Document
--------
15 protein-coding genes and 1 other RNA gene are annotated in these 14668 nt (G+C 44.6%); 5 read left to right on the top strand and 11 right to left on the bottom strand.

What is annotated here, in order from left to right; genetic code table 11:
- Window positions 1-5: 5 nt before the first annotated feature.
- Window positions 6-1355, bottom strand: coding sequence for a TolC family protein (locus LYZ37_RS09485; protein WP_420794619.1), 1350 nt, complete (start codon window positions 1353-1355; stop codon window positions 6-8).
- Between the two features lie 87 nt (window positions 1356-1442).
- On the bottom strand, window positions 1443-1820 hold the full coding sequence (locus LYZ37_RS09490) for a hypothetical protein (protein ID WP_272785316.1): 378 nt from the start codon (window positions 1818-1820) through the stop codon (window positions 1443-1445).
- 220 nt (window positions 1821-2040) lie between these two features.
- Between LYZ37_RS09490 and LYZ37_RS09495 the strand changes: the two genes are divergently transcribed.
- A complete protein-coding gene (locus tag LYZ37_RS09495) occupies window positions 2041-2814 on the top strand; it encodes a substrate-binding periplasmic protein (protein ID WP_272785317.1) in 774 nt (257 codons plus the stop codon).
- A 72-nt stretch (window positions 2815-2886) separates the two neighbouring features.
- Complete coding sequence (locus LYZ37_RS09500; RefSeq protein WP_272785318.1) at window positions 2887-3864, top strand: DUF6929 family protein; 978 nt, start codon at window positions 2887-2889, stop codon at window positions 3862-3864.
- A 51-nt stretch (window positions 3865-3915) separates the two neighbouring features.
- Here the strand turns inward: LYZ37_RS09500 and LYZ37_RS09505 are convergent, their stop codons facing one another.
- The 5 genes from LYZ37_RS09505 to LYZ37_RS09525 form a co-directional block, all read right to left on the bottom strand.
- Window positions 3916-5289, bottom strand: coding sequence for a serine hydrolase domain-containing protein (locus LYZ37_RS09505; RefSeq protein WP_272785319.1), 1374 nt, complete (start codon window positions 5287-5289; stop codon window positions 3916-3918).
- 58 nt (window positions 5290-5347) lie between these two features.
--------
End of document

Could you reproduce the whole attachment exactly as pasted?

15 protein-coding genes and 1 other RNA gene are annotated in these 14668 nt (G+C 44.6%); 5 read left to right on the top strand and 11 right to left on the bottom strand.

What is annotated here, in order from left to right; genetic code table 11:
- Window positions 1-5: 5 nt before the first annotated feature.
- Window positions 6-1355, bottom strand: coding sequence for a TolC family protein (locus LYZ37_RS09485; protein WP_420794619.1), 1350 nt, complete (start codon window positions 1353-1355; stop codon window positions 6-8).
- Between the two features lie 87 nt (window positions 1356-1442).
- On the bottom strand, window positions 1443-1820 hold the full coding sequence (locus LYZ37_RS09490) for a hypothetical protein (protein ID WP_272785316.1): 378 nt from the start codon (window positions 1818-1820) through the stop codon (window positions 1443-1445).
- 220 nt (window positions 1821-2040) lie between these two features.
- Between LYZ37_RS09490 and LYZ37_RS09495 the strand changes: the two genes are divergently transcribed.
- A complete protein-coding gene (locus tag LYZ37_RS09495) occupies window positions 2041-2814 on the top strand; it encodes a substrate-binding periplasmic protein (protein ID WP_272785317.1) in 774 nt (257 codons plus the stop codon).
- A 72-nt stretch (window positions 2815-2886) separates the two neighbouring features.
- Complete coding sequence (locus LYZ37_RS09500; RefSeq protein WP_272785318.1) at window positions 2887-3864, top strand: DUF6929 family protein; 978 nt, start codon at window positions 2887-2889, stop codon at window positions 3862-3864.
- A 51-nt stretch (window positions 3865-3915) separates the two neighbouring features.
- Here the strand turns inward: LYZ37_RS09500 and LYZ37_RS09505 are convergent, their stop codons facing one another.
- The 5 genes from LYZ37_RS09505 to LYZ37_RS09525 form a co-directional block, all read right to left on the bottom strand.
- Window positions 3916-5289, bottom strand: coding sequence for a serine hydrolase domain-containing protein (locus LYZ37_RS09505; RefSeq protein WP_272785319.1), 1374 nt, complete (start codon window positions 5287-5289; stop codon window positions 3916-3918).
- 58 nt (window positions 5290-5347) lie between these two features.